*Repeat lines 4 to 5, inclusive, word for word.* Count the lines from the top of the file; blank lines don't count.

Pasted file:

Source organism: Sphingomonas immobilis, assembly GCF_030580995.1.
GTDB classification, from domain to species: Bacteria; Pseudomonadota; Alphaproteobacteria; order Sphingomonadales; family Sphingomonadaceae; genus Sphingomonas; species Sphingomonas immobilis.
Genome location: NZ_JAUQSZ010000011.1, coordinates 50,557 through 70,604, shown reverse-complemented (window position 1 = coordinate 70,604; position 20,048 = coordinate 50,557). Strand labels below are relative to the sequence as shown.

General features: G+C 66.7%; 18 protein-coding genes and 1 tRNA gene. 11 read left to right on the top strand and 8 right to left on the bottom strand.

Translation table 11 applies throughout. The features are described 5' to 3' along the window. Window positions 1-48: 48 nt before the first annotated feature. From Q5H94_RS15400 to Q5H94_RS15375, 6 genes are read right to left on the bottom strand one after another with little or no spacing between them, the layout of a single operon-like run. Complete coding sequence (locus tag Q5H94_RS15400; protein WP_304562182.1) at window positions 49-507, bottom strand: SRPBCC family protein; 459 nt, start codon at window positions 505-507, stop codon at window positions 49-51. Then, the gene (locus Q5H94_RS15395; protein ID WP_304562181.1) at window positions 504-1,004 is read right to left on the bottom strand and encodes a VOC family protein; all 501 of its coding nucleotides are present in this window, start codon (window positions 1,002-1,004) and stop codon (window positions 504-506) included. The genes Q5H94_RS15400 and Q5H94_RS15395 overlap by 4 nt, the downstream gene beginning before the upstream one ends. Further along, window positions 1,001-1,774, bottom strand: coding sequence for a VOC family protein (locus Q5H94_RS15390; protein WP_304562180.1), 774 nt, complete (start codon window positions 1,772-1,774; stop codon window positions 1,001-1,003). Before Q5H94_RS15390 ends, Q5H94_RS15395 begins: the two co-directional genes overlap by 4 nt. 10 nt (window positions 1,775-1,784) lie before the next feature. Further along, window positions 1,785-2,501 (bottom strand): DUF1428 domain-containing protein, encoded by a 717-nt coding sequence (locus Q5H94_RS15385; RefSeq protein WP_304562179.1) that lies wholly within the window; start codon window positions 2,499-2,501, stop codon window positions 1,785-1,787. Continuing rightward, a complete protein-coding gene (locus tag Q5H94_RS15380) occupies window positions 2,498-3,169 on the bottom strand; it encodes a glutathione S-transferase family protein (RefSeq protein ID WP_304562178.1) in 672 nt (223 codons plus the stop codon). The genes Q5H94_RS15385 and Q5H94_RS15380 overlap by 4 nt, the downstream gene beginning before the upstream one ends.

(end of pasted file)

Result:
General features: G+C 66.7%; 18 protein-coding genes and 1 tRNA gene. 11 read left to right on the top strand and 8 right to left on the bottom strand.

Translation table 11 applies throughout. The features are described 5' to 3' along the window. Window positions 1-48: 48 nt before the first annotated feature. From Q5H94_RS15400 to Q5H94_RS15375, 6 genes are read right to left on the bottom strand one after another with little or no spacing between them, the layout of a single operon-like run. Complete coding sequence (locus tag Q5H94_RS15400; protein WP_304562182.1) at window positions 49-507, bottom strand: SRPBCC family protein; 459 nt, start codon at window positions 505-507, stop codon at window positions 49-51. Then, the gene (locus Q5H94_RS15395; protein ID WP_304562181.1) at window positions 504-1,004 is read right to left on the bottom strand and encodes a VOC family protein; all 501 of its coding nucleotides are present in this window, start codon (window positions 1,002-1,004) and stop codon (window positions 504-506) included. The genes Q5H94_RS15400 and Q5H94_RS15395 overlap by 4 nt, the downstream gene beginning before the upstream one ends. Further along, window positions 1,001-1,774, bottom strand: coding sequence for a VOC family protein (locus Q5H94_RS15390; protein WP_304562180.1), 774 nt, complete (start codon window positions 1,772-1,774; stop codon window positions 1,001-1,003). Before Q5H94_RS15390 ends, Q5H94_RS15395 begins: the two co-directional genes overlap by 4 nt. 10 nt (window positions 1,775-1,784) lie before the next feature. Further along, window positions 1,785-2,501 (bottom strand): DUF1428 domain-containing protein, encoded by a 717-nt coding sequence (locus Q5H94_RS15385; RefSeq protein WP_304562179.1) that lies wholly within the window; start codon window positions 2,499-2,501, stop codon window positions 1,785-1,787. Continuing rightward, a complete protein-coding gene (locus tag Q5H94_RS15380) occupies window positions 2,498-3,169 on the bottom strand; it encodes a glutathione S-transferase family protein (RefSeq protein ID WP_304562178.1) in 672 nt (223 codons plus the stop codon). The genes Q5H94_RS15385 and Q5H94_RS15380 overlap by 4 nt, the downstream gene beginning before the upstream one ends.